Review | The Lie Tree by Frances Hardinge

The Lie Tree

by Frances Hardinge

YA Fantasy, Historical Fiction

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The leaves were cold and slightly clammy. There was no mistaking them. She had seen their likeness painstakingly sketched in her father’s journal. This was his greatest secret, his treasure and his undoing. The Tree of Lies. Now it was hers, and the journey he had never finished stretched out before her.

When Faith’s father is found dead under mysterious circumstances, she is determined to untangle the truth from the lies. Searching through his belongings for clues, she discovers a strange tree. A tree that feeds off whispered lies and bears fruit that reveals hidden secrets.

But as Faith’s untruths spiral out of control, she discovers that where lies seduce, truths shatter…


This book has honestly been on my TBR for the longest time – and I’m so glad the Clear Ur Shit readathon has finally forced myself to get around to this. Earlier this year I read Frances Hardinge for the first time – Deeplight, and I really loved that book. But this one unfortunately disappointed me, despite the immense hype and good things I had only ever heard from it.

The Lie Tree is definitely a fascinating and unique story. I love Hardinge as a writer, she definitely has such a way with words and this is reflected in this novel. It follows the Victorian story of Faith as she vows to discover the secrets and truths of the Lie Tree after her father has been mysteriously murdered – a mythical tree that apparently, if fed lies, will grow fruit that bears you the secrets of others.

This had quite the hooking presence, but unfortunately the story didn’t grab me at all. I thought it would have been one of those novels with a slow start and I would get into the story at a later point, but I was so disheartened throughout. I just didn’t find myself caring for Faith or any of the other characters. I loved the feminist take woven through this story and how Hardinge did a great job of subverting well known gender roles, but unfortunately this was not a hit for me. I found it quite dull and I didn’t really feel any joy reading it.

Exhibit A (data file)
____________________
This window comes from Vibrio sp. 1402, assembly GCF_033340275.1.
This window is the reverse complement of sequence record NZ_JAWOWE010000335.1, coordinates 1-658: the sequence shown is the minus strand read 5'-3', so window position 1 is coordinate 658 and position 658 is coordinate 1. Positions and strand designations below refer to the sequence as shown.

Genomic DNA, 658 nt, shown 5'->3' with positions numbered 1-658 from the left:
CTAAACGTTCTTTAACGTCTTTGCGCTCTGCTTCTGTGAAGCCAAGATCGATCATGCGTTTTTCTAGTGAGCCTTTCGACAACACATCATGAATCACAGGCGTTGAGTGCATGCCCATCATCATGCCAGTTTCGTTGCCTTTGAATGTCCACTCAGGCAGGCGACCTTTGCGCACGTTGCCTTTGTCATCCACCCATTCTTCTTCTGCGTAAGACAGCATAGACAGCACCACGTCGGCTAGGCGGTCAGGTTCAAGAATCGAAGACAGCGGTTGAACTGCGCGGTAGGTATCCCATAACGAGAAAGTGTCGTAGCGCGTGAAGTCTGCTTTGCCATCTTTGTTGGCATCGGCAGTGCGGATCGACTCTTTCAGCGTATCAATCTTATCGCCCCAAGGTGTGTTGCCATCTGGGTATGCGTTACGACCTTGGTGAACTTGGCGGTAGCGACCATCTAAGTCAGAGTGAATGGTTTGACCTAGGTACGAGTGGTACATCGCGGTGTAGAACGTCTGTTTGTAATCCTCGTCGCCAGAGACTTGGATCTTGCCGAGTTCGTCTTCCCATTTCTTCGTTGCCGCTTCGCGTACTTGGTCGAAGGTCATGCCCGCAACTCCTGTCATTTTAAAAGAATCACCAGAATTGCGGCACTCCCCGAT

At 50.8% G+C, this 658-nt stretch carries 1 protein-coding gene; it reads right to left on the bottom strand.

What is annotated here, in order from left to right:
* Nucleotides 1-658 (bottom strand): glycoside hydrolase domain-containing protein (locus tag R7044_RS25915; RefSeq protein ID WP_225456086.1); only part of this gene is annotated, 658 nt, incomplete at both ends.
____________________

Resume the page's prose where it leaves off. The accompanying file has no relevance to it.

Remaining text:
However, I do have another Hardinge novel in my TBR pile, so I’m definitely going to give her another go. She definitely has beautiful writing, but for me this story just didn’t grab my attention/care in any way at all.


Have you read The Lie Tree? What did you think?

Let me know in the comments below!


Review: Deeplight by Frances Hardinge

deeplight

Deeplight

by Frances Hardinge

YA Fantasy


Twenty Thousand Leagues Under the Sea meets Frankenstein in Frances Hardinge’s latest fantasy adventure

The gods are dead. Decades ago, they turned on one another and tore each other apart. Nobody knows why. But are they really gone forever? When 15-year-old Hark finds the still-beating heart of a terrifying deity, he risks everything to keep it out of the hands of smugglers, military scientists, and a secret fanatical cult so that he can use it to save the life of his best friend, Jelt. But with the heart, Jelt gradually and eerily transforms. How long should Hark stay loyal to his friend when he’s becoming a monster—and what is Hark willing to sacrifice to save him?


I could gush about this book forever.

Frances Hardinge was a name I’ve constantly been hearing in the bookish world and I always wanted to get around to her, especially considering I literally have three of her books in my TBR pile. I’m so glad that I read this book when I did, because the only words I can think of to describe it is wonderfully immersive.

Immersive is a word that can be so loosely thrown around, I’m sure I’m totally guilty of it. But something about Hardinge’s style of writing and her worldbuilding makes you get completely lost in a story that is so far from your own, usual world. In Deeplight, one of the most original books I’ve ever read, we follow a scavenger Hark who scours for parts of dead gods in the Undersea and sells them for profit. But sometimes they aren’t actually God parts, and he tricks his buyers. This is how he ends up getting involved with the actual heart of a God and it examines just how much it can affect everything around him.

My favourite thing about this book was the depiction of a such a toxic friendship. He hates his best friend Jelt but can’t help but feel love for him at the same time. It is so raw and real and gut-punching that it almost feels as you, as a reader, are being put into the shoes of Hark and can feel every emotion through your body.

I didn’t want this book to end. I devoured it in two days because it was so addictive, and i loved the whole exploration of the whole world Hardinge created underwater. The language was divine and the storytelling was absolutely next level. I can’t wait to read some of Hardinge’s other books, because if they are anything like Deeplight, then they are sure to pack just as strong of a punch.

For fans of Patrick Ness! Please do yourself a favour and read this book.


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